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Degraded visibility and visitor behavior: the case of New Hampshire's White Mountain National ForestAuthor(s): John M. Halstead; Wendy Harper; L. Bruce Hill
Source: In: Kyle, Gerard, comp., ed. 2001. Proceedings of the 2000 Northeastern Recreation Research Symposium. Gen. Tech. Rep. NE-276. Newtown Square, PA: U.S. Department of Agriculture, Forest Service, Northeastern Research Station. 58-63
Publication Series: General Technical Report (GTR)
Station: Northeastern Research Station
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DescriptionThe issue of visibility degradation and its impact on visitors to national parks and wilderness areas helped prompt passage of the Clean Air Act Amendments of 1977. This act required the U.S. EPA, the states, and federal land managers of national parks and wilderness areas to protect and restore visibility in these areas. Yet, as Hill et al. state (1995, p.2) AVisibility throughout the United States--especially in the Northeast-has declined substantially as human-induced regional smog conditions have become progressively worse. While degraded visibility may adversely impact visitors experiences and pose questions of health effects, it is also possible that gradually declining visibility may reduce the number of visits to a site, which could lead to negative multiplier effects on the regions economy. Using data collected from a survey conducted in 1997 - 1998, this paper examines how (if at all) declining visibility in the White Mountain National Forest of New Hampshire has affected visitors experiences and affected the probability of return visits. Photographs provided by the U.S. Forest Service of Mt. Jefferson, a 1,743 m peak in the Great Gulf Wilderness, were used to illustrate changes in visual range. Combining this information with data on travel costs and other trip expenditures, estimates are generated of the local economic impact of visibility degradation.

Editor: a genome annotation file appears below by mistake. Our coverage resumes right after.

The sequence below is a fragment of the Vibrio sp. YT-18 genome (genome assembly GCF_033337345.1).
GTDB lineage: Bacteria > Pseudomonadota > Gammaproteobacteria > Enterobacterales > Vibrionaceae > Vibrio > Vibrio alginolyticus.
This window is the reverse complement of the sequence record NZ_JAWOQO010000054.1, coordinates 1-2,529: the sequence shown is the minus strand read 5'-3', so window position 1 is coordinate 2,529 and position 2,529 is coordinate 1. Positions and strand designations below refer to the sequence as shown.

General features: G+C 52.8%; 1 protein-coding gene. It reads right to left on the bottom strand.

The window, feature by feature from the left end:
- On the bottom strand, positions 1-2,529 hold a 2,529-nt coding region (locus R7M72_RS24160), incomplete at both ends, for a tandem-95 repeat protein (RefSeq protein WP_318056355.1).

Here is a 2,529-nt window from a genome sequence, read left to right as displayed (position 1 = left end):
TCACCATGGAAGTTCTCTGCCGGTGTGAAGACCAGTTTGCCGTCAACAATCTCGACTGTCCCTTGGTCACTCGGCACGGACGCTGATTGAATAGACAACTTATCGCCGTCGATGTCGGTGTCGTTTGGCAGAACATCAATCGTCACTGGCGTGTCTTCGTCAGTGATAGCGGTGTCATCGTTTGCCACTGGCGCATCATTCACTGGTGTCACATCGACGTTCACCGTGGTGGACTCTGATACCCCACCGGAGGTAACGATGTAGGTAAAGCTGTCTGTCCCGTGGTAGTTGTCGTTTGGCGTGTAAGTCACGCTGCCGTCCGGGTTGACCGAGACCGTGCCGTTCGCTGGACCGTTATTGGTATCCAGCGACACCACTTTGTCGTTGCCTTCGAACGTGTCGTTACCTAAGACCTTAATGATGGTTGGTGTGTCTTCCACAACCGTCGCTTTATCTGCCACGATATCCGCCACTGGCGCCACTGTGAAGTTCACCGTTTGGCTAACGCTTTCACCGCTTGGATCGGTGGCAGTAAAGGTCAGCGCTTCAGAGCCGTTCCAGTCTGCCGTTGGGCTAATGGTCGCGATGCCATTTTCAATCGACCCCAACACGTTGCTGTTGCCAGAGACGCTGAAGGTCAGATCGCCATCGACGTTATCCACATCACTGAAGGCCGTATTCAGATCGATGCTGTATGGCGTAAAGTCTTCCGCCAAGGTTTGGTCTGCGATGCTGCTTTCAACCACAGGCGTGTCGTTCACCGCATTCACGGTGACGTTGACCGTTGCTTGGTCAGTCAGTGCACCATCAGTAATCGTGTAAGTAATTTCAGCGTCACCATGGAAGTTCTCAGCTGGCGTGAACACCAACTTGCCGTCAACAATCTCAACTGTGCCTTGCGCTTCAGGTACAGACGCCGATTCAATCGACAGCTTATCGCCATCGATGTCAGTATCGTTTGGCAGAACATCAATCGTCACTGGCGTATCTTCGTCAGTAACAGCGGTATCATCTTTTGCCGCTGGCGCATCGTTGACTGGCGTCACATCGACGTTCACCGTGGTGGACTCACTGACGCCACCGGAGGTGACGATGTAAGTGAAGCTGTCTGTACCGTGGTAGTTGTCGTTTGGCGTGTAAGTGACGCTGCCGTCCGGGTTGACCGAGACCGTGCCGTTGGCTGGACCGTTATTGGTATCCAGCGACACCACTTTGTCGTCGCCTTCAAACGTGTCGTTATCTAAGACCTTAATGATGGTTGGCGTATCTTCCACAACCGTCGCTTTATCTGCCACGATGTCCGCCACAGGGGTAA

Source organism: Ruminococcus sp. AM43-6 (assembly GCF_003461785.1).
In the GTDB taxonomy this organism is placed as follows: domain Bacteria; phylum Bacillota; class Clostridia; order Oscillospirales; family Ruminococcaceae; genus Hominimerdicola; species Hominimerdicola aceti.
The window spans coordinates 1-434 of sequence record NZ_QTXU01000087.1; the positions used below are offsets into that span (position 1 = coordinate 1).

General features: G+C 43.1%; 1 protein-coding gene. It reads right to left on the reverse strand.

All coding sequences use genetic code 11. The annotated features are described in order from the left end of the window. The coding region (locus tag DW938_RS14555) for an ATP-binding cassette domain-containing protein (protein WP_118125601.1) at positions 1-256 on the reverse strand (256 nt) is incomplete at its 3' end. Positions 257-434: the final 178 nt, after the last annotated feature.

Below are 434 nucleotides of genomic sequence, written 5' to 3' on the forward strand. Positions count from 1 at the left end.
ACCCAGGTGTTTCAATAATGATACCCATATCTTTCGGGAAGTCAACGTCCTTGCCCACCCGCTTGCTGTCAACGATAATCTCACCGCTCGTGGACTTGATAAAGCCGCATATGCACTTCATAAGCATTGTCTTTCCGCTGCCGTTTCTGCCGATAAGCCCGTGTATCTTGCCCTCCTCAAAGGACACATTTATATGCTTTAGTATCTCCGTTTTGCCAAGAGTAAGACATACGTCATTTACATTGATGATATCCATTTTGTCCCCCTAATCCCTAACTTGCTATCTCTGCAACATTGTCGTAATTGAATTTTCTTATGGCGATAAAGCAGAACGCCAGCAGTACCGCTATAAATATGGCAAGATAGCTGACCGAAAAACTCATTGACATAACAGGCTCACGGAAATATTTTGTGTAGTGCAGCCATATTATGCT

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CitationHalstead, John M.; Harper, Wendy; Hill, L. Bruce. 2001. Degraded visibility and visitor behavior: the case of New Hampshire''s White Mountain National Forest. In: Kyle, Gerard, comp., ed. 2001. Proceedings of the 2000 Northeastern Recreation Research Symposium. Gen. Tech. Rep. NE-276. Newtown Square, PA: U.S. Department of Agriculture, Forest Service, Northeastern Research Station. 58-63
- Introduction [Chapter 1]
- Effects of forest fires on visibility and air quality
- Terrestrial ecosystems [Chapter 4]
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